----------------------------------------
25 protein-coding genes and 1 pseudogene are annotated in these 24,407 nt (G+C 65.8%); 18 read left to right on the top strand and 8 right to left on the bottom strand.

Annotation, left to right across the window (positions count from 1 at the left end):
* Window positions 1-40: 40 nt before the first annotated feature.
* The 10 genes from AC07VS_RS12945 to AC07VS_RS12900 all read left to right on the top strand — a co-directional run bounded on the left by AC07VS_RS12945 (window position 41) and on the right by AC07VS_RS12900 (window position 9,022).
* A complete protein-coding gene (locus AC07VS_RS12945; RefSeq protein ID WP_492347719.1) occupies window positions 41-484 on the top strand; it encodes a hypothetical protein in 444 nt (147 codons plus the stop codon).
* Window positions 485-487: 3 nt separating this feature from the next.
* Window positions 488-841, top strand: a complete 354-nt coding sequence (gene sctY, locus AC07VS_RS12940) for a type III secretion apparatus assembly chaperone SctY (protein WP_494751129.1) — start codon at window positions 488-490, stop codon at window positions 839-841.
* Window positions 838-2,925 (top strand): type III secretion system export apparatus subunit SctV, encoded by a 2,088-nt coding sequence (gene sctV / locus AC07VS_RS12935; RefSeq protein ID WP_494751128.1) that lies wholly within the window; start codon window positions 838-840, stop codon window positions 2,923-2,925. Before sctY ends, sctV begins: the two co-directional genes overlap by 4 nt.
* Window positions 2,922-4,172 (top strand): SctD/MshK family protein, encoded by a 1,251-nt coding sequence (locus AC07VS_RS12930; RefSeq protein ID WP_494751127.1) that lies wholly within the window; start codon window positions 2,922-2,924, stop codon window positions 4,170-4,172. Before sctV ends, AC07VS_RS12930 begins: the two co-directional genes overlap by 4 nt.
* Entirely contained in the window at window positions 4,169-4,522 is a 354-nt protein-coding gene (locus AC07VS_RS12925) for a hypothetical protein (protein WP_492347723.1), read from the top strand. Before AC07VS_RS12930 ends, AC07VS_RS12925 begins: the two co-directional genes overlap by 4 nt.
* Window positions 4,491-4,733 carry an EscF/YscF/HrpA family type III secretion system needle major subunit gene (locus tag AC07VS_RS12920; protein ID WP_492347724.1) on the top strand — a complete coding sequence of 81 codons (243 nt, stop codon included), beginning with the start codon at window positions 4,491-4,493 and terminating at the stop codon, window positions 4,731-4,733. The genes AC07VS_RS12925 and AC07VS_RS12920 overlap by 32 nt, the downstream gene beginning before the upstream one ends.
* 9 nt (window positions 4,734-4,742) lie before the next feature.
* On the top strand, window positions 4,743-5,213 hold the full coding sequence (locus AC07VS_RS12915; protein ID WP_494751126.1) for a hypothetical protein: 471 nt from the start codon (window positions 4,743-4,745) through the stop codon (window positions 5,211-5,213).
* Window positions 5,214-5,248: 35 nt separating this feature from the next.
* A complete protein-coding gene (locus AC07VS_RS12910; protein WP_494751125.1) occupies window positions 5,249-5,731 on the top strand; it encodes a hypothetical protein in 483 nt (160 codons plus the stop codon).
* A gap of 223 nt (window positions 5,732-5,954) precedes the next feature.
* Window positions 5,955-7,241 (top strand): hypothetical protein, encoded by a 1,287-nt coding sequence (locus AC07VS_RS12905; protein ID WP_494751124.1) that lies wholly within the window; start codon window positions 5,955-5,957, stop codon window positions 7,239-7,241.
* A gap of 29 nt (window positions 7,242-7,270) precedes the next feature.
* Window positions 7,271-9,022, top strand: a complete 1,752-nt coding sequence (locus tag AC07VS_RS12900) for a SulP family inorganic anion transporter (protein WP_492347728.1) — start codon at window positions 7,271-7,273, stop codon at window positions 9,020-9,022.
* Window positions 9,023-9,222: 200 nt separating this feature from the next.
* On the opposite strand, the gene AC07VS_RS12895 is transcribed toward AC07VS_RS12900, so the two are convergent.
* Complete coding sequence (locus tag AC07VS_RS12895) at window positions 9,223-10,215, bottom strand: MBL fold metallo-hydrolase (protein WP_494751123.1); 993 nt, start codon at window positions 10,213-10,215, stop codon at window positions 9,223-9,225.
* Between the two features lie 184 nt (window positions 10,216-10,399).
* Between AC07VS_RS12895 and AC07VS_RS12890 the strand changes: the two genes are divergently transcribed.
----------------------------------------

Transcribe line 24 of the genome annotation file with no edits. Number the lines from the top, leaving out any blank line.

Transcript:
* Between AC07VS_RS12895 and AC07VS_RS12890 the strand changes: the two genes are divergently transcribed.